"He is a poet of lines, a musician of tone values, a painter with the camera,
and a pictorial photographer whether he is found in his professional or
_ Sigismund Blumann, in Camera Craft (1929)
WAYNE CLINTON ALBEE was born in St. Paul, Minnesota, the son of William C. and Ida E. Albee. At the age of six he moved with his parents to Tacoma, Washington, where he attended local schools. His interest in photography began early in his youth, primarily as a hobby until he reached the age of sixteen, when he began a more serious study in the field of portraiture. Around this time, Albee worked in the photographic supply store of Byron Harmon (1876-1942). Who relocated to Banff in 1903 and became an important photographer of the Canadian Rockies.
In 1900, at the age of eighteen, Albee produced a small book titled Characters of Evangeline using his mother’s paraphrased text derived from the Longfellow poem Evangeline and accompanied by his artistic photographs. By 1902, Albee had begun his professional career as a studio photographer in Tacoma while simultaneously developing his skill as a Pictorialist. As a member of the Photographers Association of the Pacific Northwest, his award-winning photograph The Bubble was reproduced in the January 1908 issue of Camera Craft. His work was consistently mentioned or reproduced in various national publications thereafter. In 1915, he was awarded the substantial amount of $450 for winning second prize in the national Camera Craft competition called America’s Loveliest Woman. He won an additional $100 for winning sixth prize as well. In 1911, he relocated and expanded his Tacoma studio, renaming it Ye Likeness Shop, which remained in operation until 1916. The following year, Albee moved to Seattle and operated a short-lived studio at 706 Pike Street until 1918, when he went into partnership with Ella McBride. McBride told the Seattle Post-Intelligencer in 1962 that she “got the photographic fever from him,” crediting Albee for her passionate interest in the success in the medium even though she had been close to photographer Edward S. Curtis since 1897.
Albee became the main photographer associated with the McBride Studio, along with assistants Frank Kunishige and Soichi Sunami. McBride herself had not actually been a photographer when she opened her studio and relied on her associates to teach her the craft. When the studio began working closely with the Cornish School of Allied Arts in Seattle, Albee and the others had access to some of the greatest modern dancers in the world. He produced several successful studies of the famed ballerina Anna Pavlova, who performed in Seattle several times, and as early a 1915. “When Mme. Pavlova comes to Seattle to fill an engagement,” wrote C.H. Hanford in Seattle and Environs, “her manager hastens to the McBride Studio to make an appointment with Wayne Albee. She considers his photographs of her the best she has ever had” (pp. 644-45). One of these studies appeared in the British edition of Vogue magazine in August 1923. In addition to Pavlova, Albee also produced artistic photographs of other icons of modern dance. These included Adoplh Bolm of the Ballet Russes, Doris Humphrey, Ted Shawn, and especially Ruth St. Denis, who commissioned him to photograph her troupe in California.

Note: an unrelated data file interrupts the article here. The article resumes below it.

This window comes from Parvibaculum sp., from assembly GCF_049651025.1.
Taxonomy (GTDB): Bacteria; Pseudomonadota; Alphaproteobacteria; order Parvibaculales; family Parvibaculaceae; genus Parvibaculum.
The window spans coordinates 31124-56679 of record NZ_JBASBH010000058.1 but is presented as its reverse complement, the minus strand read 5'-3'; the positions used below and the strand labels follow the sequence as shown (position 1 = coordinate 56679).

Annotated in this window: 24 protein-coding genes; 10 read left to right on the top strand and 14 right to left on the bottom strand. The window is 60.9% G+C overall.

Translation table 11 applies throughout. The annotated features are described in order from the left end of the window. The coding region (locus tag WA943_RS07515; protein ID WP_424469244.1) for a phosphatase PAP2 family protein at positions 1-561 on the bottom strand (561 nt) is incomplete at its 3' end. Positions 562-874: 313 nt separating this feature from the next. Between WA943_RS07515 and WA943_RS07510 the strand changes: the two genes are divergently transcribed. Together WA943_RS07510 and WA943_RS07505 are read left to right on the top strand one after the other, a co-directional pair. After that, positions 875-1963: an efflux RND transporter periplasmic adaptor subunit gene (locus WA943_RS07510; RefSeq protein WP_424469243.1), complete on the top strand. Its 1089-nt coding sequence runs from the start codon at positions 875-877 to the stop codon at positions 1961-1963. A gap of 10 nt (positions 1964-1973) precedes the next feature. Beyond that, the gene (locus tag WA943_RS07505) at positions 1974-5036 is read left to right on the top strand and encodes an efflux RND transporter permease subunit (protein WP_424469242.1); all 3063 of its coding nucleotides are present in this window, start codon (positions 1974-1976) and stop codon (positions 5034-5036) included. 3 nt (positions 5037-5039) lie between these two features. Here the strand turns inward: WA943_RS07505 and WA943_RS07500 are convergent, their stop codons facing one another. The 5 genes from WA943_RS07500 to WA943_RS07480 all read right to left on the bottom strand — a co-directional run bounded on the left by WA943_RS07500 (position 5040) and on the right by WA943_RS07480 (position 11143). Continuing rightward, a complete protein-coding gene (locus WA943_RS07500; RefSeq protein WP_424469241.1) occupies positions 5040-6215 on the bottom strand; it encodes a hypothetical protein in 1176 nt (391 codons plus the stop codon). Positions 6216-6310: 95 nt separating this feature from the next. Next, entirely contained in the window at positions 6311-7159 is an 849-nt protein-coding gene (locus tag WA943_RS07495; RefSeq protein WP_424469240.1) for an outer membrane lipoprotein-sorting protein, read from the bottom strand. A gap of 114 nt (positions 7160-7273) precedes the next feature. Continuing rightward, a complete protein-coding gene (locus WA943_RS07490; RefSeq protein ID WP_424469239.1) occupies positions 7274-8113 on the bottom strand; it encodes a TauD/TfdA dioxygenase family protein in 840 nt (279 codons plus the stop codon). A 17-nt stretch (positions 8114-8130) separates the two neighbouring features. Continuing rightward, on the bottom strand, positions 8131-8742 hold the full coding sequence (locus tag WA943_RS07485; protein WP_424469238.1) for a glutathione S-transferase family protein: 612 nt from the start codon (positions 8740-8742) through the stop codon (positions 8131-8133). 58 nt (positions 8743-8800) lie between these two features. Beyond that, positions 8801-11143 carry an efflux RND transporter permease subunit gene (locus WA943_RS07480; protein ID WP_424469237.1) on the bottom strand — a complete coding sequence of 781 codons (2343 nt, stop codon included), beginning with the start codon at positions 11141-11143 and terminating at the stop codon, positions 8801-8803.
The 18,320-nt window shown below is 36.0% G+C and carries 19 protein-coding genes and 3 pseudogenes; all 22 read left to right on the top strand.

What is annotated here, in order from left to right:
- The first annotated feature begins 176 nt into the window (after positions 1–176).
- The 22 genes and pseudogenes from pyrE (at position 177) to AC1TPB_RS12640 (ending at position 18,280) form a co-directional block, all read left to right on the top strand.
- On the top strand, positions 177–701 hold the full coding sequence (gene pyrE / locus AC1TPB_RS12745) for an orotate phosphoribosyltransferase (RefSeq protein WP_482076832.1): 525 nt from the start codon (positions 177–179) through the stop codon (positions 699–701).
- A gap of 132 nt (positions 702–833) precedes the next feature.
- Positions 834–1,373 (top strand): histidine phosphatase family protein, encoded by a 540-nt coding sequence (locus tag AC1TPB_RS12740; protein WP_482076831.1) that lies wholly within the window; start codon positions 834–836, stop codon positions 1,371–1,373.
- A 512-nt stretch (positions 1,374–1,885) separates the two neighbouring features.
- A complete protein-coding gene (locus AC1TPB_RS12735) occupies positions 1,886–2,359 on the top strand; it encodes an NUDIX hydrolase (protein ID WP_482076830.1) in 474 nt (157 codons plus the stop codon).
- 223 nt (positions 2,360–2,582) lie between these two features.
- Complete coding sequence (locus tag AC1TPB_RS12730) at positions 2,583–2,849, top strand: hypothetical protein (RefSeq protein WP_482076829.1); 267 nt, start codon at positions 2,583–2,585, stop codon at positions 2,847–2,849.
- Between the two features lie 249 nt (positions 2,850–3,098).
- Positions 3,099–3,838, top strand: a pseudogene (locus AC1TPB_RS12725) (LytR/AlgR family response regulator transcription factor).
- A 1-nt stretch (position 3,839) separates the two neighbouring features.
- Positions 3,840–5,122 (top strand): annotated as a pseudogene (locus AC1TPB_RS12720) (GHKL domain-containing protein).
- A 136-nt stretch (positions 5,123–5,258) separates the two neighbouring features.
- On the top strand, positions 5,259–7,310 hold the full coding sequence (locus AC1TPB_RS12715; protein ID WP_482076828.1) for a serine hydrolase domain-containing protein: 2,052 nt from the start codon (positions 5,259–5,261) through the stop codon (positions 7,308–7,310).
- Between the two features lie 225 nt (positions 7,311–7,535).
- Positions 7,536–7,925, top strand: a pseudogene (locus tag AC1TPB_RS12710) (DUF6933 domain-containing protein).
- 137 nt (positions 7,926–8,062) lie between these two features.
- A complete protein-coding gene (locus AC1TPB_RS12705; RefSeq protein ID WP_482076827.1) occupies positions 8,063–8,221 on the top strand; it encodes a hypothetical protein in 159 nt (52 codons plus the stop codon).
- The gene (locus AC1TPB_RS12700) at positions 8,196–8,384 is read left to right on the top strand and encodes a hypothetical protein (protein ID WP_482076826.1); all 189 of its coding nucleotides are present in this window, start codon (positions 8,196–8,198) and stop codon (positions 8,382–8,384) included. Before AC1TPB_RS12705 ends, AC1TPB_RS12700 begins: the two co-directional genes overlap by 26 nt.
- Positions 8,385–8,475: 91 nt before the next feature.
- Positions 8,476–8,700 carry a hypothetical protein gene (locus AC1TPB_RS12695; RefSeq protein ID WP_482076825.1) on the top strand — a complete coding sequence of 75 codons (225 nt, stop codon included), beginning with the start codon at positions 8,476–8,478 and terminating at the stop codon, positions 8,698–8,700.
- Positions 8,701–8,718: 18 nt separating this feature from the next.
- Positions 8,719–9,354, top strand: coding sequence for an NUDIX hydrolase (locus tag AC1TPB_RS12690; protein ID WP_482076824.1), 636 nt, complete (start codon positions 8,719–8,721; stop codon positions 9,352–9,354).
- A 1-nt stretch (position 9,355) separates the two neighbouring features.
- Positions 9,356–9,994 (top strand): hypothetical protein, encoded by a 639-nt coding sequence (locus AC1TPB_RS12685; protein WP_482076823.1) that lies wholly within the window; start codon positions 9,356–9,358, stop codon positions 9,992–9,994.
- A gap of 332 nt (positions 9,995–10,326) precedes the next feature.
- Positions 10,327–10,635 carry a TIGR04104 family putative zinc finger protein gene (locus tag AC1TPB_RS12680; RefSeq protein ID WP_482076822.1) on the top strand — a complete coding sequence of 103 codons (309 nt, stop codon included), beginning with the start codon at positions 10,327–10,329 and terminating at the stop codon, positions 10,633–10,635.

Albee’s high professional standing in the community is evidenced by his serving as chairman and judge for all of the Frederick & Nelson Salons in Seattle from 1920-1925. To avoid any conflict of interest, he declined entering his own work, with the exception of the fifth annual in 1924, when he and McBride displayed two photographs, each as a loan exhibit not eligible for competition.
Albee was honored with a solo exhibition at the Seattle Fine Arts Society in March 1922, just two months after his Portrait of a Player received the fourth- place award in a national competition sponsored by American Photography magazine. That same year, his work was included in the annual of the Pictorial Photographers of America, the noted organization based in New York.
Albee was a regular exhibitor in numerous important photographic Salons, and his work was reproduced in several publications before the formation of the Seattle Camera Club (SCC) in 1924. On January 28, 1828, the SCC held a farewell party for Albee before his move to first LaJolla, California, and the following year to San Diego. Although he was an ardent supporter of the SCC, it is known if he ever became a formal member, and he only exhibited with the club one time, in 1929. Following a short-lived but highly respected career in California, he died in his sleep on December 1, 1937. In the San Diego Union Sigismund Blumann eulogized Albee as “extremely sensitive and so modest that it has been difficult to learn of many important accomplishments. His place in photography demands attention.” After his untimely death, Albee’s photographs were scattered among the few relatives who survived him. He was an only child and never married.
Albee’s works are in the Cornish College of the Arts, Seattle; University of Washington Libraries, Special Collections, Seattle; New York Public Library, Jerome Robbins Dance Division; Washington State Historical Museum, Tacoma; J. Willard Marriott Library, Manuscripts Division, University of Utah, Salt Lake City. The San Diego Museum of Art once held a large collection of Albee’s photographs, but they were deaccessioned and sold at public auction in 1980.
Albee produced numerous photographs for Washington State publications, including three major series for The Town Crier: “The Rubaiyat,” December 13, 1924, pp. 17-25: “The Kings, an Interpretative Study of the Artist, a tribute to the poet Louise Imogen Guine, December 11, 1926, pp.17-22; and “Camera Studies by Wayne Albee,” December 14, 1929.